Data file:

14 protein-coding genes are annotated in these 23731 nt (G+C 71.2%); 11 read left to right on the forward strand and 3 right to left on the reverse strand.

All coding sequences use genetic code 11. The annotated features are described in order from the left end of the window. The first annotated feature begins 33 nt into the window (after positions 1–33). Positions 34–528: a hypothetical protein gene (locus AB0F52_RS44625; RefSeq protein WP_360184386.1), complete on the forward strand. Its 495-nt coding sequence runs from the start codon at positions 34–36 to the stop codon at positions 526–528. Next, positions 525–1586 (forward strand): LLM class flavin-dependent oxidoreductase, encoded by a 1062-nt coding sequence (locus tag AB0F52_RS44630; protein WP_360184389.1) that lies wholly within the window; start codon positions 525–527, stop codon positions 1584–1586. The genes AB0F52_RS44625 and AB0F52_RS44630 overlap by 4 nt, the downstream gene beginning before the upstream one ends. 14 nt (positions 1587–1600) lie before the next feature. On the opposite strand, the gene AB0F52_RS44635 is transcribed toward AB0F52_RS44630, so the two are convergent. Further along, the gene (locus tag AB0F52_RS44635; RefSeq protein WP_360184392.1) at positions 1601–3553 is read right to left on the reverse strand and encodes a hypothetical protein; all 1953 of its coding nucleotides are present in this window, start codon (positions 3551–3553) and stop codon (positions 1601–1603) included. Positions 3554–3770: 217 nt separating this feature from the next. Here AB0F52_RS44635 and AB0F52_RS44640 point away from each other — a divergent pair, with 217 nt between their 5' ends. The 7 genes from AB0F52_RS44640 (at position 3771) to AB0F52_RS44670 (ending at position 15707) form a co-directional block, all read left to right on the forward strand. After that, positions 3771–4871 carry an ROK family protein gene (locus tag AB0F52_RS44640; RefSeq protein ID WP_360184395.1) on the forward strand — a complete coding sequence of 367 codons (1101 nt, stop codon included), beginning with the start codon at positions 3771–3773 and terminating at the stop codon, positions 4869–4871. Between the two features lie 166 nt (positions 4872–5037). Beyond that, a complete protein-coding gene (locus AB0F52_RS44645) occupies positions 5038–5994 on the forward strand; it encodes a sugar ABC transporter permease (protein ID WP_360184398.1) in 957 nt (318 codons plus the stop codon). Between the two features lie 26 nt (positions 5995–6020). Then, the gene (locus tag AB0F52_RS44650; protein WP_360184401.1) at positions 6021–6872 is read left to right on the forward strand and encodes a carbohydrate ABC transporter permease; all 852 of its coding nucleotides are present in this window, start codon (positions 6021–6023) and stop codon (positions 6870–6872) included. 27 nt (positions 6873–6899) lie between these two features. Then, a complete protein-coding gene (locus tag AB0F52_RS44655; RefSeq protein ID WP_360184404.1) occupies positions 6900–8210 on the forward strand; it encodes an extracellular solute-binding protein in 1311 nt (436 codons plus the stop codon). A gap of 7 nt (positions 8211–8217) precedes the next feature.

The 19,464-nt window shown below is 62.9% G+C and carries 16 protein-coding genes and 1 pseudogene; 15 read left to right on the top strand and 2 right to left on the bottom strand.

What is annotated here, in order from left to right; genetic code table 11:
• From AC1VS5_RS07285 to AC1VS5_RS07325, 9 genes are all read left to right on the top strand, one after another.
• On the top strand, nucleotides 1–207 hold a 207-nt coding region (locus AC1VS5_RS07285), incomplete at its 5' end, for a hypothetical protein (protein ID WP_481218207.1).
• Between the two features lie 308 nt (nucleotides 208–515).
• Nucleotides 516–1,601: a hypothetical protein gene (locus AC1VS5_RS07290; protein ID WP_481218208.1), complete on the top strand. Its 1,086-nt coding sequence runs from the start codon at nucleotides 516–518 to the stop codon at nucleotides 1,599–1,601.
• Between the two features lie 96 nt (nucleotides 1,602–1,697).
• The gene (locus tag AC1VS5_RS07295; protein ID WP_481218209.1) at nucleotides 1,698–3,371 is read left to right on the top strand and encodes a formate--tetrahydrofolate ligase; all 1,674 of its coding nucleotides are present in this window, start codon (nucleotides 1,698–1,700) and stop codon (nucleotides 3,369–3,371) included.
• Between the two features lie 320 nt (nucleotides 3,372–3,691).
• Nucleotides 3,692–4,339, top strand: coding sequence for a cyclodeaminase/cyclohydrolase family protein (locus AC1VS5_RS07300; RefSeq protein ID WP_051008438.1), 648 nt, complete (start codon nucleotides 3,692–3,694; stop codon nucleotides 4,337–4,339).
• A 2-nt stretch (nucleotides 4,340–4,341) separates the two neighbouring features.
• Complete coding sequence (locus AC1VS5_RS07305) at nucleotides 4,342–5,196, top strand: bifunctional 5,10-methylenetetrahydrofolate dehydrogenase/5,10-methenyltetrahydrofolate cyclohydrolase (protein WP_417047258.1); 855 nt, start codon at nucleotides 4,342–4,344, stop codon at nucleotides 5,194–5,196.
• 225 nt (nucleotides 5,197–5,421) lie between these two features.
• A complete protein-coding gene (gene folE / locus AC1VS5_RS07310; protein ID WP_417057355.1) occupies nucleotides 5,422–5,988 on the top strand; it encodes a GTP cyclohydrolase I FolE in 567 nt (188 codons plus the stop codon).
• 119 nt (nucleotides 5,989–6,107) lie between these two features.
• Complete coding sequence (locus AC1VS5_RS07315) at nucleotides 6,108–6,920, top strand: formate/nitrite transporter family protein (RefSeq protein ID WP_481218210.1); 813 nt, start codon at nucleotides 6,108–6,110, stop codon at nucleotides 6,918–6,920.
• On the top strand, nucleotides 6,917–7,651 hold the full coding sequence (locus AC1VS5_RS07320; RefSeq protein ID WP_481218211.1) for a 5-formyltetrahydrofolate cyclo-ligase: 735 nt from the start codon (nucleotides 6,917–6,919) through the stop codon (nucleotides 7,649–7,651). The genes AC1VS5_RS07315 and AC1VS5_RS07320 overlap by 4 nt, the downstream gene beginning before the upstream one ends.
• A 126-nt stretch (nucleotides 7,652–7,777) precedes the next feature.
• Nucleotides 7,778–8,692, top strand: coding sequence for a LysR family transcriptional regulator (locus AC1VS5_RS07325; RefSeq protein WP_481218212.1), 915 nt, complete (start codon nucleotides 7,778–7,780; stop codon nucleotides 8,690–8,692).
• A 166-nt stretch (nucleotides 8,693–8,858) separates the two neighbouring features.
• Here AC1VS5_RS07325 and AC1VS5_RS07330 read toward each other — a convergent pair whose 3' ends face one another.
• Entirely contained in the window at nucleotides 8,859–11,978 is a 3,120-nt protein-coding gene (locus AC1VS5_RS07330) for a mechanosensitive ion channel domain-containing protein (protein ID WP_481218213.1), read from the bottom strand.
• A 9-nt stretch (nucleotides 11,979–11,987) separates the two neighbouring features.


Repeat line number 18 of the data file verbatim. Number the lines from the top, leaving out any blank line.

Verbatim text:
• Complete coding sequence (locus AC1VS5_RS07315) at nucleotides 6,108–6,920, top strand: formate/nitrite transporter family protein (RefSeq protein ID WP_481218210.1); 813 nt, start codon at nucleotides 6,108–6,110, stop codon at nucleotides 6,918–6,920.